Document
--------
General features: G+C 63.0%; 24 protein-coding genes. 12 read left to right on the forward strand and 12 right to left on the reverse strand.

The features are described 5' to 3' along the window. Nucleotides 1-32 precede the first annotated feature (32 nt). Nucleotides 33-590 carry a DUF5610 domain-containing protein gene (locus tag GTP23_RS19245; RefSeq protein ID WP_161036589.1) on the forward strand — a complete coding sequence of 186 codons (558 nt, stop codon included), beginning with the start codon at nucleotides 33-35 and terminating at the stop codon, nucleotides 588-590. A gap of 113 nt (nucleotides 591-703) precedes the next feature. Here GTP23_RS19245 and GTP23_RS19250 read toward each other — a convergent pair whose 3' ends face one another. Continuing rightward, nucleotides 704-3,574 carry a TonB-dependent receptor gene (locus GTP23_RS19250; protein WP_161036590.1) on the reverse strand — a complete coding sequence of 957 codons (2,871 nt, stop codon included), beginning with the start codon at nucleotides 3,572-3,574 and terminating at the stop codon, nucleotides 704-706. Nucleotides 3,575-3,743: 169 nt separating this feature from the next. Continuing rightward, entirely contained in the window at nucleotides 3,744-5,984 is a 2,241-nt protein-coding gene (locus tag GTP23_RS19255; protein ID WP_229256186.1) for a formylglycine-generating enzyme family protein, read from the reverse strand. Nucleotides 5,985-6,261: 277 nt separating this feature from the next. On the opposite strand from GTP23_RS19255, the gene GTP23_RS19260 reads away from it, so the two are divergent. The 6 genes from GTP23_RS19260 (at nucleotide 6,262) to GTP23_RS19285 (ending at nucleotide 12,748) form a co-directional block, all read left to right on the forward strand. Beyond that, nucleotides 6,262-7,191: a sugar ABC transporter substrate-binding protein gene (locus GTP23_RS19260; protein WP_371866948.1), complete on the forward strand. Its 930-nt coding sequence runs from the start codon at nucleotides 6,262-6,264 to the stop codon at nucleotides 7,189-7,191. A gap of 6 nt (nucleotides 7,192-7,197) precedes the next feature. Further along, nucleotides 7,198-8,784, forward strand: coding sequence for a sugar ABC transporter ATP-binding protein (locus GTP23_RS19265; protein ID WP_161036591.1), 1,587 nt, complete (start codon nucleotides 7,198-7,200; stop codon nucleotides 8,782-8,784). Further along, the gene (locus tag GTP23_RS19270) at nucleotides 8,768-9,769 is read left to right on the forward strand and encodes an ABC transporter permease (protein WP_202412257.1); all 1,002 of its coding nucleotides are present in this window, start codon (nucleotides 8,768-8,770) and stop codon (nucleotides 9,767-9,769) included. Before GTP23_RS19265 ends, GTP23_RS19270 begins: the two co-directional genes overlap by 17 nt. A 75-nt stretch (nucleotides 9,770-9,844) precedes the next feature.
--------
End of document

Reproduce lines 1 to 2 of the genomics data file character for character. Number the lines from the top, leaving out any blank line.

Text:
General features: G+C 63.0%; 24 protein-coding genes. 12 read left to right on the forward strand and 12 right to left on the reverse strand.

The features are described 5' to 3' along the window. Nucleotides 1-32 precede the first annotated feature (32 nt). Nucleotides 33-590 carry a DUF5610 domain-containing protein gene (locus tag GTP23_RS19245; RefSeq protein ID WP_161036589.1) on the forward strand — a complete coding sequence of 186 codons (558 nt, stop codon included), beginning with the start codon at nucleotides 33-35 and terminating at the stop codon, nucleotides 588-590. A gap of 113 nt (nucleotides 591-703) precedes the next feature. Here GTP23_RS19245 and GTP23_RS19250 read toward each other — a convergent pair whose 3' ends face one another. Continuing rightward, nucleotides 704-3,574 carry a TonB-dependent receptor gene (locus GTP23_RS19250; protein WP_161036590.1) on the reverse strand — a complete coding sequence of 957 codons (2,871 nt, stop codon included), beginning with the start codon at nucleotides 3,572-3,574 and terminating at the stop codon, nucleotides 704-706. Nucleotides 3,575-3,743: 169 nt separating this feature from the next. Continuing rightward, entirely contained in the window at nucleotides 3,744-5,984 is a 2,241-nt protein-coding gene (locus tag GTP23_RS19255; protein ID WP_229256186.1) for a formylglycine-generating enzyme family protein, read from the reverse strand. Nucleotides 5,985-6,261: 277 nt separating this feature from the next. On the opposite strand from GTP23_RS19255, the gene GTP23_RS19260 reads away from it, so the two are divergent. The 6 genes from GTP23_RS19260 (at nucleotide 6,262) to GTP23_RS19285 (ending at nucleotide 12,748) form a co-directional block, all read left to right on the forward strand. Beyond that, nucleotides 6,262-7,191: a sugar ABC transporter substrate-binding protein gene (locus GTP23_RS19260; protein WP_371866948.1), complete on the forward strand. Its 930-nt coding sequence runs from the start codon at nucleotides 6,262-6,264 to the stop codon at nucleotides 7,189-7,191. A gap of 6 nt (nucleotides 7,192-7,197) precedes the next feature. Further along, nucleotides 7,198-8,784, forward strand: coding sequence for a sugar ABC transporter ATP-binding protein (locus GTP23_RS19265; protein ID WP_161036591.1), 1,587 nt, complete (start codon nucleotides 7,198-7,200; stop codon nucleotides 8,782-8,784). Further along, the gene (locus tag GTP23_RS19270) at nucleotides 8,768-9,769 is read left to right on the forward strand and encodes an ABC transporter permease (protein WP_202412257.1); all 1,002 of its coding nucleotides are present in this window, start codon (nucleotides 8,768-8,770) and stop codon (nucleotides 9,767-9,769) included. Before GTP23_RS19265 ends, GTP23_RS19270 begins: the two co-directional genes overlap by 17 nt. A 75-nt stretch (nucleotides 9,770-9,844) precedes the next feature.